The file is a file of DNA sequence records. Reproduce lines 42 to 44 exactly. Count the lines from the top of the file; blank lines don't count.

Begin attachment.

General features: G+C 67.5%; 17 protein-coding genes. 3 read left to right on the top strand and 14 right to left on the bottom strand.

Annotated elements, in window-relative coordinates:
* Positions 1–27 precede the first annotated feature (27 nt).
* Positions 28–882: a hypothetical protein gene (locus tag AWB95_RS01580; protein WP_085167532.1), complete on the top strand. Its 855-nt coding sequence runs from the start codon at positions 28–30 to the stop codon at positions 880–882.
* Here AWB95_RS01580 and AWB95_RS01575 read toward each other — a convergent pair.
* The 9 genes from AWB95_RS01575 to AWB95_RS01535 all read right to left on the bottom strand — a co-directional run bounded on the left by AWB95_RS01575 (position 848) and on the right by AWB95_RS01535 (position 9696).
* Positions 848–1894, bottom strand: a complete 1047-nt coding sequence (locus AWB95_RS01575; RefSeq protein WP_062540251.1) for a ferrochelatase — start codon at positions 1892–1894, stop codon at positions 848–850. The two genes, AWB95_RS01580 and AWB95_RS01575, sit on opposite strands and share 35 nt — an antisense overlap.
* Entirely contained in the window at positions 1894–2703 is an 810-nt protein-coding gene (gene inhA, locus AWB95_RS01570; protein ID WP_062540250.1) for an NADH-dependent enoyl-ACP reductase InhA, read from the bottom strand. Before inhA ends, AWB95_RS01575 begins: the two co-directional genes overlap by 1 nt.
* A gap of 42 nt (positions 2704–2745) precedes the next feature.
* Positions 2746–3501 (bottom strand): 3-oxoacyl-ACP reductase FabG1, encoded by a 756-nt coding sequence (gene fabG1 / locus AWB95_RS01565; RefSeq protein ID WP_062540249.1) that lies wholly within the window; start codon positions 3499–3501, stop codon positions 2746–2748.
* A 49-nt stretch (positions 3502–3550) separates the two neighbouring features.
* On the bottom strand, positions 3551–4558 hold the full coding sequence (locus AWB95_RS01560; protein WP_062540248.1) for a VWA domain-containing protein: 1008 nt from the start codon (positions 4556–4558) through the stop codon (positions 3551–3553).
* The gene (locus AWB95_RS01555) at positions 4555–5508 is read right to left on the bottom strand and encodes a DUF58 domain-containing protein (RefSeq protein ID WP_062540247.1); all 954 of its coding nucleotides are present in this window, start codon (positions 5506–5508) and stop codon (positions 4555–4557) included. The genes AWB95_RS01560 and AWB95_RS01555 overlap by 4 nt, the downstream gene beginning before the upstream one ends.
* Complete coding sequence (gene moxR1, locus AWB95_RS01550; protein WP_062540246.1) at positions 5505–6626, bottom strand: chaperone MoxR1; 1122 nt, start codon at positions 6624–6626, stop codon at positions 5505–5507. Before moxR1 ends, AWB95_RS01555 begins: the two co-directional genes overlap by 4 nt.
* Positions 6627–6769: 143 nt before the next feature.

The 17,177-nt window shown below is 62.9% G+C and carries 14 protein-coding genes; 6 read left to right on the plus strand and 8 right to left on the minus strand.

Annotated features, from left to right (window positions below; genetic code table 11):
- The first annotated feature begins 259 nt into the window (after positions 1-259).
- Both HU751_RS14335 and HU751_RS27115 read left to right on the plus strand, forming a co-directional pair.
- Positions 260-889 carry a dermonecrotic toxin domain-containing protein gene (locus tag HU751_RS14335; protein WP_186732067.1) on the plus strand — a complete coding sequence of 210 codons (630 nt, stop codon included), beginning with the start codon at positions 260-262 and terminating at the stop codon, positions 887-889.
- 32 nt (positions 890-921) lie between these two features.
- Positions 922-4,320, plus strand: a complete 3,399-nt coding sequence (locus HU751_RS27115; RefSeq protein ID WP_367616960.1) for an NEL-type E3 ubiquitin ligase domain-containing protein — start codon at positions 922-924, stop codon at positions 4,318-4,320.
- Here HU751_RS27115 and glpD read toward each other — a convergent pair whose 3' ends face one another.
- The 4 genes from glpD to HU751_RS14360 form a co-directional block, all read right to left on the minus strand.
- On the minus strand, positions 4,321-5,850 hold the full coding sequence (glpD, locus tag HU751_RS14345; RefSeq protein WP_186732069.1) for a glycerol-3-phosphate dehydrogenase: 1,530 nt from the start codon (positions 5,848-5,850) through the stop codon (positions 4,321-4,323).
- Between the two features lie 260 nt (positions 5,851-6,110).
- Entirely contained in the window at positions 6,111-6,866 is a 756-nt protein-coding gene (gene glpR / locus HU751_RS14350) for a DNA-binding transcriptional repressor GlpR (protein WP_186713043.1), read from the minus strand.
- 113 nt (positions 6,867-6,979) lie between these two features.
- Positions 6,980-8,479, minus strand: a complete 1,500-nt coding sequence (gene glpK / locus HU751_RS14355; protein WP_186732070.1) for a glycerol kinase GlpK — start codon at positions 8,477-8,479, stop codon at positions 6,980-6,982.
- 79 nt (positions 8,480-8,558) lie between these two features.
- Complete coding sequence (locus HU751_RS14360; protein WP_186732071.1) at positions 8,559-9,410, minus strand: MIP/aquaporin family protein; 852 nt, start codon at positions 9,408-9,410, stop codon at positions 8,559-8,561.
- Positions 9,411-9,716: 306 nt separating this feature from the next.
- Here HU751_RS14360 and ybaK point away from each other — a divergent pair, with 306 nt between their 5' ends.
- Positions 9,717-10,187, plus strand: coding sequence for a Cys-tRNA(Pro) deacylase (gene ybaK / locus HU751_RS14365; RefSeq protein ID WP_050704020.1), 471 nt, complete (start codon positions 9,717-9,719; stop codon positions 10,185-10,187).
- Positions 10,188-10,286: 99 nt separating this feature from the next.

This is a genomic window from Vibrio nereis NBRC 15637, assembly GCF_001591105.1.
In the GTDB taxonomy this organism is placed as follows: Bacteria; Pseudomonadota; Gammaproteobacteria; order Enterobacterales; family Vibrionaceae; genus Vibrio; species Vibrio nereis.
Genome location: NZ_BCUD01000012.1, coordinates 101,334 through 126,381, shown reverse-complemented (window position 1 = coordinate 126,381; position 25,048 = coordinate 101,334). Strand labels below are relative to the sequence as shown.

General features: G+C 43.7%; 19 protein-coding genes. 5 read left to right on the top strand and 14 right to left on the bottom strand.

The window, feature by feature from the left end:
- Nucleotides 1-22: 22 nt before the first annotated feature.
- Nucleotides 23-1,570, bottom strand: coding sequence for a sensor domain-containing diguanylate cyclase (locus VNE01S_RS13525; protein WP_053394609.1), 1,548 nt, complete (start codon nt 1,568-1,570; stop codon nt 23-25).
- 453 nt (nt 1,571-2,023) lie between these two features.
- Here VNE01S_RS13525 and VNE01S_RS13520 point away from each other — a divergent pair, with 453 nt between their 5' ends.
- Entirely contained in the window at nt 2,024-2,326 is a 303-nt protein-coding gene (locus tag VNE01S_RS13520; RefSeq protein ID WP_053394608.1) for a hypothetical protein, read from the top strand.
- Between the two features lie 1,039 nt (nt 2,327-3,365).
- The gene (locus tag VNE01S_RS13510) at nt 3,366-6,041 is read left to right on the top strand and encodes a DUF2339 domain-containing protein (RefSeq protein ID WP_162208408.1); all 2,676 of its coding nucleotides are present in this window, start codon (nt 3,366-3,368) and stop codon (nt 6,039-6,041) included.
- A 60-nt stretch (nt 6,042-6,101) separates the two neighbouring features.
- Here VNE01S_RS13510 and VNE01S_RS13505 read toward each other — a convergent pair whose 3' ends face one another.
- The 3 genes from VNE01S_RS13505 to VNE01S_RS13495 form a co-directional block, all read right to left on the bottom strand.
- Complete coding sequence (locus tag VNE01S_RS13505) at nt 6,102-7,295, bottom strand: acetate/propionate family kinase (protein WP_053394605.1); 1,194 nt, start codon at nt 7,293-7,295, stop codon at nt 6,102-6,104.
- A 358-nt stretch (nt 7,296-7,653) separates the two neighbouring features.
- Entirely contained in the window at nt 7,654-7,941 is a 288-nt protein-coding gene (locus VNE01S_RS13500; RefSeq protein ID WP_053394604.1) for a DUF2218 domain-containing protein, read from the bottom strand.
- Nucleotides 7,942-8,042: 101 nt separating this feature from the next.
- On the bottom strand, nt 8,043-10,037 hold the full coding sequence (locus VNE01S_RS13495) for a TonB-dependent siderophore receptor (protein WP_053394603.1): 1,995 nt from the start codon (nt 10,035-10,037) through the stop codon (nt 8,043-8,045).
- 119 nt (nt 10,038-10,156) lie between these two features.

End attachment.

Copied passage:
- Nucleotides 23-1,570, bottom strand: coding sequence for a sensor domain-containing diguanylate cyclase (locus VNE01S_RS13525; protein WP_053394609.1), 1,548 nt, complete (start codon nt 1,568-1,570; stop codon nt 23-25).
- 453 nt (nt 1,571-2,023) lie between these two features.
- Here VNE01S_RS13525 and VNE01S_RS13520 point away from each other — a divergent pair, with 453 nt between their 5' ends.